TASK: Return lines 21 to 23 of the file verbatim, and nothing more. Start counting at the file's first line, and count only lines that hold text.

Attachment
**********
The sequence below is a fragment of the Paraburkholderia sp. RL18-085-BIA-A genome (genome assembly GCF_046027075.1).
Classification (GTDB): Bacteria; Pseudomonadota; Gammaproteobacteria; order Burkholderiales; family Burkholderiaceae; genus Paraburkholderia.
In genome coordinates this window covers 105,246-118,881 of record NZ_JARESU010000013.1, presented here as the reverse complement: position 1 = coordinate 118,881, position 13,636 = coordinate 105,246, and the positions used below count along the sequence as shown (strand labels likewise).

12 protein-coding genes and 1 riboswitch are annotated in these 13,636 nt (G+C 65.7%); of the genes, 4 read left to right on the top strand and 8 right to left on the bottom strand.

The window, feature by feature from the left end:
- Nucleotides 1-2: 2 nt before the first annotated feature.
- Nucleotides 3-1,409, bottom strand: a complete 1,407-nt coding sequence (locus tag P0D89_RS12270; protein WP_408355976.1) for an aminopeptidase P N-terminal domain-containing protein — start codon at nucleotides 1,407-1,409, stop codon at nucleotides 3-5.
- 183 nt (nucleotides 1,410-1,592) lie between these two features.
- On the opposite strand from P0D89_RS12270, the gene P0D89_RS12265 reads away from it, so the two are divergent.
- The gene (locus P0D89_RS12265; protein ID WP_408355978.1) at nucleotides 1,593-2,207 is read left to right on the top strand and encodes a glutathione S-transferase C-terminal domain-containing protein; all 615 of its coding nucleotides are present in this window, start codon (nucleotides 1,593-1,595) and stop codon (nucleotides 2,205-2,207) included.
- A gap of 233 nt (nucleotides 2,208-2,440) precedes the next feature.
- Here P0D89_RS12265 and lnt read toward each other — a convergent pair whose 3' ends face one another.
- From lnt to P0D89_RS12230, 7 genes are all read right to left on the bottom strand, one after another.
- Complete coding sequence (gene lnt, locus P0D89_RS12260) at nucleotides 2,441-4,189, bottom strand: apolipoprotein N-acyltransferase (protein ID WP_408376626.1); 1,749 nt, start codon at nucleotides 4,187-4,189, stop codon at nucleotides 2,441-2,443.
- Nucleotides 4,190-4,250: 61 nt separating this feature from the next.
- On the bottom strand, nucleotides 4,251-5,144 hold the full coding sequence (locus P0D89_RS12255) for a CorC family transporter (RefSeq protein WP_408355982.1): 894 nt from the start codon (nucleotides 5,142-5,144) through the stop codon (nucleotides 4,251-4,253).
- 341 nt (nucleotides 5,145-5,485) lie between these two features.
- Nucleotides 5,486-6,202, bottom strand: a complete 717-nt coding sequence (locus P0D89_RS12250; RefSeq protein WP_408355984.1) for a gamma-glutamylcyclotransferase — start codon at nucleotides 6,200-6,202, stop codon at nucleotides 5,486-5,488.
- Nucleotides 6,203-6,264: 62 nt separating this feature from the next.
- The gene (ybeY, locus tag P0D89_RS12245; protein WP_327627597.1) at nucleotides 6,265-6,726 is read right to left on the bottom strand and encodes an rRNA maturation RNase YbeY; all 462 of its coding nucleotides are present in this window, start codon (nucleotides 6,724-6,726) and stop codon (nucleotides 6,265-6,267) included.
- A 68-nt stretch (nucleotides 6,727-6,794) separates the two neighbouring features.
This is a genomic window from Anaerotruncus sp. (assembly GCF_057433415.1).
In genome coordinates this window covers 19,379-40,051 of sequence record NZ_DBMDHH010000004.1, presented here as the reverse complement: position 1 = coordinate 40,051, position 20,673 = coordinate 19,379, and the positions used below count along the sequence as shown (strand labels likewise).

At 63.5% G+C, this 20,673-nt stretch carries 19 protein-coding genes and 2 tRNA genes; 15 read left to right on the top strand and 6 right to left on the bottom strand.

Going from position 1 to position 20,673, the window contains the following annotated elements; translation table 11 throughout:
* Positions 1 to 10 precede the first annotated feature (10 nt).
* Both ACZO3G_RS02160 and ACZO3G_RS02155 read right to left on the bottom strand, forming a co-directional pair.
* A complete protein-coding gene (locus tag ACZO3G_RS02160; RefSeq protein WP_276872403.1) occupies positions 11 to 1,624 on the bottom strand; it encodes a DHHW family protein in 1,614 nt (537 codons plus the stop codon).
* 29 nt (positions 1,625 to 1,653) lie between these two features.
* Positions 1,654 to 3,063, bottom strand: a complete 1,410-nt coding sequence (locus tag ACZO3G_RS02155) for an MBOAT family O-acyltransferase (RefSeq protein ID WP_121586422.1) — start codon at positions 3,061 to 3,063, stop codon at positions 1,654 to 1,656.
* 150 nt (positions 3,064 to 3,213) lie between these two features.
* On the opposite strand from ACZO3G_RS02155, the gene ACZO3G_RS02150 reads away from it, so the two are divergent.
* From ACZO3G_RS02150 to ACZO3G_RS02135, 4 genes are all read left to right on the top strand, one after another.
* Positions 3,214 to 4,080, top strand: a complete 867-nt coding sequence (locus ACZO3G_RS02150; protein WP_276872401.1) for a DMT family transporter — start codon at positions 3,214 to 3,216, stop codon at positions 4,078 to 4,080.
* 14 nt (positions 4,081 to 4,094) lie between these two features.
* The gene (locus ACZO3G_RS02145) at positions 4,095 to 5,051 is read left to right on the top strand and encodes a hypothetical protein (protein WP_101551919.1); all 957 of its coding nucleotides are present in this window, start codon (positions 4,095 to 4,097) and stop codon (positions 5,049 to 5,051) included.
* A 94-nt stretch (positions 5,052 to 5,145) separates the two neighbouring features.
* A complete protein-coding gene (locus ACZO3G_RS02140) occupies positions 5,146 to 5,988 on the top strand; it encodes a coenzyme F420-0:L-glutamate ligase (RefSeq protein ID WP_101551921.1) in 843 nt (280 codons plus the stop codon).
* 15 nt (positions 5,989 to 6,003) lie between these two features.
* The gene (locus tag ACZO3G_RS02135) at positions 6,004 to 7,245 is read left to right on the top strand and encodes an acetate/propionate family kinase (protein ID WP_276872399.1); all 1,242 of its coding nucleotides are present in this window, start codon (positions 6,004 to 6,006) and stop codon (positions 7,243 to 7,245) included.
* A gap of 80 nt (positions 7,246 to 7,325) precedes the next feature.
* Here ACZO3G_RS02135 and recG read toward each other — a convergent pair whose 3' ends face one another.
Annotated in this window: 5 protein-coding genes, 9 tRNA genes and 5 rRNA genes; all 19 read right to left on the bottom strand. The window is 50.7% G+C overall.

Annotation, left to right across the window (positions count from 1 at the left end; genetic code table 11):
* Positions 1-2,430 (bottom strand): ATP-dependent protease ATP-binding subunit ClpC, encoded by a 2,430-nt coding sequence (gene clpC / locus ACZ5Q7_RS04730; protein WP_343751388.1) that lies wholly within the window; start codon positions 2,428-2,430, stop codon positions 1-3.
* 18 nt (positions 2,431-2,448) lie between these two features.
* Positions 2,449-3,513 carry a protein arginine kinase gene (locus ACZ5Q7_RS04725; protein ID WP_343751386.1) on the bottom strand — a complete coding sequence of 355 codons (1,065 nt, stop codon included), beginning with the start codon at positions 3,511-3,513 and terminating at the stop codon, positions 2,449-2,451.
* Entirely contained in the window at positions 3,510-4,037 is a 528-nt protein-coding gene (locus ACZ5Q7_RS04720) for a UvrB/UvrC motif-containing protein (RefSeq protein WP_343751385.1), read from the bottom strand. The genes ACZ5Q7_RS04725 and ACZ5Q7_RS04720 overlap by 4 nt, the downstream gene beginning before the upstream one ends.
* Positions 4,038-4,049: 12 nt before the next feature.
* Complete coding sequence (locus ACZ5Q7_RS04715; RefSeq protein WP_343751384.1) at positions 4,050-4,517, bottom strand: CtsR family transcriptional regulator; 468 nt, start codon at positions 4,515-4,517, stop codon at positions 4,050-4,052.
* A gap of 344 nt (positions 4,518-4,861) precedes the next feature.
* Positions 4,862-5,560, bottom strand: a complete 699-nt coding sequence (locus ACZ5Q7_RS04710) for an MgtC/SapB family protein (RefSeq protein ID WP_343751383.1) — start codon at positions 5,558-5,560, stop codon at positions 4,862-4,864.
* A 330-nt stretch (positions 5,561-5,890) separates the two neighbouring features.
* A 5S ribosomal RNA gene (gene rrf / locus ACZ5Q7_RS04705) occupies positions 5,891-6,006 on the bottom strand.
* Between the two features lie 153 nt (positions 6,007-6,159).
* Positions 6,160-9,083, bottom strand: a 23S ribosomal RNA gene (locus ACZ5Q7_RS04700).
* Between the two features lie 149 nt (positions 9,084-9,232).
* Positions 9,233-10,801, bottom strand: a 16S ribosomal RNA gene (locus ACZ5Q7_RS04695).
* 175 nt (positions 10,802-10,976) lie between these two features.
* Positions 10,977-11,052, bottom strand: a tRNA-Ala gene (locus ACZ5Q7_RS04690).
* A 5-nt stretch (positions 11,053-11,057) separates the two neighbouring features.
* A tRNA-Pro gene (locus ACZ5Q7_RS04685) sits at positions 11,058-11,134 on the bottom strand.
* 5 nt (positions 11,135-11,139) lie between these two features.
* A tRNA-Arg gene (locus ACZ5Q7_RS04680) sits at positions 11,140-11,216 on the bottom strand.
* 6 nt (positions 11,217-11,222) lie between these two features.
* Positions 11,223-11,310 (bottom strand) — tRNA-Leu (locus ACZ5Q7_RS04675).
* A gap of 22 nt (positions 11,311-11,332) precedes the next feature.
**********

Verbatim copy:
- A 68-nt stretch (nucleotides 6,727-6,794) separates the two neighbouring features.
This is a genomic window from Anaerotruncus sp. (assembly GCF_057433415.1).
In genome coordinates this window covers 19,379-40,051 of sequence record NZ_DBMDHH010000004.1, presented here as the reverse complement: position 1 = coordinate 40,051, position 20,673 = coordinate 19,379, and the positions used below count along the sequence as shown (strand labels likewise).